Both Ruto and Raila used the occasion to drum up support for their presidential bids to Mt Kenya region people.

However, the President declined to be drawn into it, only saying Kirinyaga was a critical part of Mt Kenya and it’s where discourse on the county and Mt Kenya region must be done with honesty.

“This county (Kirinyaga) is named after the mountain of mystery or Kere-Nyaga.

According to traditional folklore, the mountain of mystery was created as God’s resting place and as a sign of His wonder….

This mountain, standing tall in our presence here today, was not just a place of rest and a shrine for worship.

It was also a place of renewal, a place of honest conversation, and a place for bonding and reconciliation,” he said.

Kirinyaga Governor Anne Waiguru, who had been assigned the role of inviting Ruto to speak and invite the President, first called the ODM leader to address the gathering despite his name not being on the speakers list.

Ruto uncharacteristically poured praises on his boss for his work, saying he had set an unprecedented trend as far as transforming the country is concerned and that his leadership will earn him a prominent legacy that will require his successors to work hard to match it.

“We celebrate you as our leader. For the last nine years you have set a very unprecedented transition growth from the standard gauge railway, 11,000 kilometres of tarmac road. Connecting electricity to eight million people. Transformation in education.

Your place in history in Kenya is not only secured but very prominent.

Your legacy as a transformative leader will set standards for the leaders who will come after you,” he said.

He added: “Myself and my competitors, we will build on the legacy that you have created. We will ensure that whatever you will leave behind, nothing will not be completed.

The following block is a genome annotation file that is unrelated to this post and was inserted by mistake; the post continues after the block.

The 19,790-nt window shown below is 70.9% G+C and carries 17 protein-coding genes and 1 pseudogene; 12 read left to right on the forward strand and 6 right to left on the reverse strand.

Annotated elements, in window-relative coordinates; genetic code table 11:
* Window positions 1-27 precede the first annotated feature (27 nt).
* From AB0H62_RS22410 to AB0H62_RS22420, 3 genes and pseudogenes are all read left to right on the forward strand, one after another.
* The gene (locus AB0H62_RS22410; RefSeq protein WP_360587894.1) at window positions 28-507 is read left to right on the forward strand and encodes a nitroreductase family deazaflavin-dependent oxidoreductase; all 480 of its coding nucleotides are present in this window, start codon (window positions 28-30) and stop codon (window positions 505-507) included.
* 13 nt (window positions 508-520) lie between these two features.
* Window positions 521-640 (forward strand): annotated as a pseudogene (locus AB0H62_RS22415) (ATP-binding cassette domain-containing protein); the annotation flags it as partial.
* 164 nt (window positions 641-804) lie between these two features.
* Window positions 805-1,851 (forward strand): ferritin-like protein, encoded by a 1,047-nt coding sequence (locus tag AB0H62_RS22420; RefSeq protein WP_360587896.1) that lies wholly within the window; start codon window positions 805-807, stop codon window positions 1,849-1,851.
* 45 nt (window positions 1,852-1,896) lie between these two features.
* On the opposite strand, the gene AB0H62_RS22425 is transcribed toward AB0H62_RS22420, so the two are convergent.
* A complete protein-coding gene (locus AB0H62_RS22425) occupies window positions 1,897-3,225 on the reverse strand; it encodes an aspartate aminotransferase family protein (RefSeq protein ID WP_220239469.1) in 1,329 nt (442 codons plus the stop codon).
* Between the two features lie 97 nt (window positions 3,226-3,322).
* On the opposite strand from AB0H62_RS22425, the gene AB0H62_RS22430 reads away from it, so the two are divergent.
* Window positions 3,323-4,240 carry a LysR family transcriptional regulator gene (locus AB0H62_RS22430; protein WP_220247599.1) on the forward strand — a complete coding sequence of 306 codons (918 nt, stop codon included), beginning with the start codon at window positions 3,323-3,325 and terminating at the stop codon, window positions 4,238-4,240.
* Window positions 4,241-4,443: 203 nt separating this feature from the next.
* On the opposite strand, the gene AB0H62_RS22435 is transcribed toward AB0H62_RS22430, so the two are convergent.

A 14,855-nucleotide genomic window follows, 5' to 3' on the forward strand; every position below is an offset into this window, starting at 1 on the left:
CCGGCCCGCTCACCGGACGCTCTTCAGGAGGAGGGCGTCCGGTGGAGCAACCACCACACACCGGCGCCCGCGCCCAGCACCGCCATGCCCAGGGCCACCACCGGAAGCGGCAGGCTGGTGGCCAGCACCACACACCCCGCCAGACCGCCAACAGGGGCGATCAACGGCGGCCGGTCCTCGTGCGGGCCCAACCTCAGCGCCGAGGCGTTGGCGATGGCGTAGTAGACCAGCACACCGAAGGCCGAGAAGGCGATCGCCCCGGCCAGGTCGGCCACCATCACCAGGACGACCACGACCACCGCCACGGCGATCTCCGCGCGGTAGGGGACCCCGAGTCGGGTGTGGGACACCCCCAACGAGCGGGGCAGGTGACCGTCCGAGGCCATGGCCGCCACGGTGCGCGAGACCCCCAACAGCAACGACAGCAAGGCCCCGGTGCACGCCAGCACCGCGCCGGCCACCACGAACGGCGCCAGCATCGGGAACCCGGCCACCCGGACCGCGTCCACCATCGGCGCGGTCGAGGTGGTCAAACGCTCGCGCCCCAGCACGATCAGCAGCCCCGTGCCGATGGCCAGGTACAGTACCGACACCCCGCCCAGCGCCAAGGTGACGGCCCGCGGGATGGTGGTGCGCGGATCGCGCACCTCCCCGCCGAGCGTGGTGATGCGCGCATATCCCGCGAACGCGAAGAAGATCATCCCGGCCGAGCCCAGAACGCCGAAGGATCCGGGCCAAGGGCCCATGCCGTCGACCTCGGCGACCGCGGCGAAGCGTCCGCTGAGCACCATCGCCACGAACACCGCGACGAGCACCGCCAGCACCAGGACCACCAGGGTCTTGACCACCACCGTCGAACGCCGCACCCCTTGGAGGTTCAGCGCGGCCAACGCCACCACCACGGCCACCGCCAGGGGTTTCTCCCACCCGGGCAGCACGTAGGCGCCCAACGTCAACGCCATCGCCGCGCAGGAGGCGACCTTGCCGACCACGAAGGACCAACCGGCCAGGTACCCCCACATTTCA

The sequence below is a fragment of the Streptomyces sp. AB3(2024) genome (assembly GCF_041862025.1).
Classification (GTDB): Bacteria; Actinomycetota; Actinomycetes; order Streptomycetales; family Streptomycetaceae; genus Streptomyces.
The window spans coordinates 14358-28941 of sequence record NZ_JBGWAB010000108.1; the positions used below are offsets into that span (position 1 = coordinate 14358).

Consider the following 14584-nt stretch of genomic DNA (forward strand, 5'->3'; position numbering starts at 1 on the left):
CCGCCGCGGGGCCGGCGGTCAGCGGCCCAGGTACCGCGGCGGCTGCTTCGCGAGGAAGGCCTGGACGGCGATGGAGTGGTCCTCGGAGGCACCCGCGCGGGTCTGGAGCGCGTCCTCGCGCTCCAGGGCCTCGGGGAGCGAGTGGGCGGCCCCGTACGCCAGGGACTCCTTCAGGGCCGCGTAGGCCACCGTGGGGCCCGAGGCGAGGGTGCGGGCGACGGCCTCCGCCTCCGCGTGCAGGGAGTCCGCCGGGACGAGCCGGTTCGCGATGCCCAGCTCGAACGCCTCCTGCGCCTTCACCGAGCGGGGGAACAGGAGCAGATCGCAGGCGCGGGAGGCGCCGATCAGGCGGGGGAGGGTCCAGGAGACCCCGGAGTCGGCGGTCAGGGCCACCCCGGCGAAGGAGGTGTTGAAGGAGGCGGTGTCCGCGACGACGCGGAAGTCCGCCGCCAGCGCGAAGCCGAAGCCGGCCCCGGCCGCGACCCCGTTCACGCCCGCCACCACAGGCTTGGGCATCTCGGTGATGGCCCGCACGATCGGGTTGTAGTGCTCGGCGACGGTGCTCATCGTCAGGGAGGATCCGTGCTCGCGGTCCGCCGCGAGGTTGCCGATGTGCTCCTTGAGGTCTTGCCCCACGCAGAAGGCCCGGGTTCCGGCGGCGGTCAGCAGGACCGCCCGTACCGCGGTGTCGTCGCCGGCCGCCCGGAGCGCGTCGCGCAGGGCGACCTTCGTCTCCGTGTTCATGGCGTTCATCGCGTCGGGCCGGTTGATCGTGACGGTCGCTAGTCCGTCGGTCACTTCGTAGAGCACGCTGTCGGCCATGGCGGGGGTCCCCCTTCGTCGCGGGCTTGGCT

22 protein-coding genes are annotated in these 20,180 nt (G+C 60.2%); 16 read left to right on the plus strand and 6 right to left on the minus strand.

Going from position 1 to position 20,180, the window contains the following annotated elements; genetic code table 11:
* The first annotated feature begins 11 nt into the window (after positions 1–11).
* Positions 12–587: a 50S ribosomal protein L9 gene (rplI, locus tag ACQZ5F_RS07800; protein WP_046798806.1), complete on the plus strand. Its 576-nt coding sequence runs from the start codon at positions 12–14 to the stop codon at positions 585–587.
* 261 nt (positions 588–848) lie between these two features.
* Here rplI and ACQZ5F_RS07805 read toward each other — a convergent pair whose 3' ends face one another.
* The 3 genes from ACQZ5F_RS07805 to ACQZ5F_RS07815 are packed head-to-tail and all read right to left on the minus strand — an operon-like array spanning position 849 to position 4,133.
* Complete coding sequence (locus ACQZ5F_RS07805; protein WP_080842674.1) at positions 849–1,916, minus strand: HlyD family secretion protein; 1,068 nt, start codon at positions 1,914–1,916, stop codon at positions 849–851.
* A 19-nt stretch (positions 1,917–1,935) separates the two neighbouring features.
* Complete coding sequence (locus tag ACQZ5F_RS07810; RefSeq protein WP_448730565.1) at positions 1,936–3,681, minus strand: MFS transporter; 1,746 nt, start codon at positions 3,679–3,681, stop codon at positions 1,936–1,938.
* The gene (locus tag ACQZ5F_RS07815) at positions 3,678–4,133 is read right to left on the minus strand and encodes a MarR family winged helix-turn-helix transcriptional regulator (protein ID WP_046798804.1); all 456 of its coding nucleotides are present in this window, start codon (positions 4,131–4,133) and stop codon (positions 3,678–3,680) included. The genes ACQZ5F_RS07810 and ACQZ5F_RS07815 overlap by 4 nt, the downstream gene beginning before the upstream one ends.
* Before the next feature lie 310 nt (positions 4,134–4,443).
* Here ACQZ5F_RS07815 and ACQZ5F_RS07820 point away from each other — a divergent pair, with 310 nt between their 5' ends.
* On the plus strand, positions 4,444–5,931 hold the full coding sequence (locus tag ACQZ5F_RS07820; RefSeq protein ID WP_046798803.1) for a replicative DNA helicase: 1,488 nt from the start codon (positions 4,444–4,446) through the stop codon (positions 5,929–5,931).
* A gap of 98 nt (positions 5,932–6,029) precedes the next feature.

I assure you as your deputy for the last nine years, God willing will ensure your legacy and the agenda on unity, transformation through the Big Four agenda and bottom-up approach will take it to great heights.”

This was the complete opposite of the DP, who together with his surrogates, have been throwing harsh words at the President and branding him a failure.

On Sunday, Ruto accused Uhuru of political conmanship after he negated their deal that he would automatically support his bid in 2022.

Presidential pitch

“They are now calling me names and branding me a thief. When I supported Raila Odinga until he became prime minister, they said I was dependable, when I supported Uhuru Kenyatta to become President, even after Maraga (Supreme Court) nullified the election, I pushed him and he became President.

I was dependable. Today when I opt to make the jobless prosper, they label me a fraud. Aren’t these cons?” Ruto said while on a tour of the Coast.

Raila, buoyed by his relationship with the President, has been keen to elbow the DP out of Mt Kenya region where he had made significant inroads. 

Yesterday, he narrated his family’s relationship with the Kikuyu community and how it placed a key role in the elevation of the founding President Jomo Kenyatta to leadership, Jaramogi Odinga’s nurturing third President Mwai Kibaki into leadership and his support for Kibaki in 2002.

Raila said when he declared “Kibaki Tosha” in 2002, it was said he had died politically allegedly because the Luo community would never elect a Kikuyu because of Tom Mboya’s assassination.

“I went to the Luo people and told them that we were not an enemy of the Kikuyu.

Jaramogi stood with Jomo Kenyatta and Jaramogi went to Makerere and picked Kibaki and made him the executive of Kanu.

Luos voted for him 98 per cent. That shows that tribalism has a very thin skin,” he said.

He added: “Kibaki got an accident and was sworn in while on a wheelchair. We went to, Thika, Kenol, Murang’a, Kerugoya, Karatina to Othaya homecoming and everywhere we went, Raila was called Mutongoria Njamba (hero).

Raila Odinga is a friend of the mountain and I have been able to climb the mountain,” he said.

Mudavadi said leaders competing for positions should respect and be tolerant with each other for the sake of peace and cohesion.